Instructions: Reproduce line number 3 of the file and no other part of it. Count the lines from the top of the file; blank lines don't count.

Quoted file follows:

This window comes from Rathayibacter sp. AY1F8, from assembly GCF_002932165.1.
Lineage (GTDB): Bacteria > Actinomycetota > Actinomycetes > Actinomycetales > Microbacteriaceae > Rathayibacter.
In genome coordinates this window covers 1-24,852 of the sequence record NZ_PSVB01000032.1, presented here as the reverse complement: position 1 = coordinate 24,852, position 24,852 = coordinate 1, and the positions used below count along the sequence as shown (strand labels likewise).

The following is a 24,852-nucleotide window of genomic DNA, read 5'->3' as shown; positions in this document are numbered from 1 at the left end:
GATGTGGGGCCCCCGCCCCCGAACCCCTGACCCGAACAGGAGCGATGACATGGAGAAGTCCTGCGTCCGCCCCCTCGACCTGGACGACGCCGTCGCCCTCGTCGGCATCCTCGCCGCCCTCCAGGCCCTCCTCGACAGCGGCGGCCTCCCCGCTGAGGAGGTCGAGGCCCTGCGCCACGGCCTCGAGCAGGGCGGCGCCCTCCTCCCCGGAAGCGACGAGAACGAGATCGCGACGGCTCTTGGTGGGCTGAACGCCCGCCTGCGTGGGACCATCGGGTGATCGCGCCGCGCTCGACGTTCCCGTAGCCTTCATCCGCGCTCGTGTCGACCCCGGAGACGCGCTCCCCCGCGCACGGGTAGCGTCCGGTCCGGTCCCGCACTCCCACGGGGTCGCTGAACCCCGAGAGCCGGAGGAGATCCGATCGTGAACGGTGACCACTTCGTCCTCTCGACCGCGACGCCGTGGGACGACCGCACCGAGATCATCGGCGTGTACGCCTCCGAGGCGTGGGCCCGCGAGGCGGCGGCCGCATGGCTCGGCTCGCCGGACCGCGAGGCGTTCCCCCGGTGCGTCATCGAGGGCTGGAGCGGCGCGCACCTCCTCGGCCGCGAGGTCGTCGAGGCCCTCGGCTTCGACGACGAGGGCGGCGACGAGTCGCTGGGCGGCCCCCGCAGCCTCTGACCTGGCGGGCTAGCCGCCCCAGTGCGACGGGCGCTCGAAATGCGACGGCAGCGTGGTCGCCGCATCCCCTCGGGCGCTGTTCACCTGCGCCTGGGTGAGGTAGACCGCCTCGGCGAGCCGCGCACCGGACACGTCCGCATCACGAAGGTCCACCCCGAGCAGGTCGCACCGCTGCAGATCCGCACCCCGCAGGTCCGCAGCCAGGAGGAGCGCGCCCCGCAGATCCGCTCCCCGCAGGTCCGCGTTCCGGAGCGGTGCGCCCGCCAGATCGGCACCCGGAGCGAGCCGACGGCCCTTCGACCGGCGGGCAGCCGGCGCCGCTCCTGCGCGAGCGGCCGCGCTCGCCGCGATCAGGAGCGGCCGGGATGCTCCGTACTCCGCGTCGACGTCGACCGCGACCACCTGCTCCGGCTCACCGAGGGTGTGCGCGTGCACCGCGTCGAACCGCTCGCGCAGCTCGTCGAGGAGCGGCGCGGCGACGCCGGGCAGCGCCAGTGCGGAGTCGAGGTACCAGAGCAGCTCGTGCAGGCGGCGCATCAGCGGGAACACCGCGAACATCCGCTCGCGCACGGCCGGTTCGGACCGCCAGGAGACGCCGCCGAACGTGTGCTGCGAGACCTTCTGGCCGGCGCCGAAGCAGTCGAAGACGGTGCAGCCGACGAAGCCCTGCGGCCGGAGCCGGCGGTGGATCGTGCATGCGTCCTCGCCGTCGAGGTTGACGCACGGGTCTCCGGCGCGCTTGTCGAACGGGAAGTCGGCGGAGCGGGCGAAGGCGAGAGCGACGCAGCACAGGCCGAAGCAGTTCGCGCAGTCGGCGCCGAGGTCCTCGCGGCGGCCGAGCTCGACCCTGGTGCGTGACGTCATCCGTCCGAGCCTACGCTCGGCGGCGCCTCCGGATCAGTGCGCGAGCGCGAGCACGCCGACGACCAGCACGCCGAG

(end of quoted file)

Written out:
In genome coordinates this window covers 1-24,852 of the sequence record NZ_PSVB01000032.1, presented here as the reverse complement: position 1 = coordinate 24,852, position 24,852 = coordinate 1, and the positions used below count along the sequence as shown (strand labels likewise).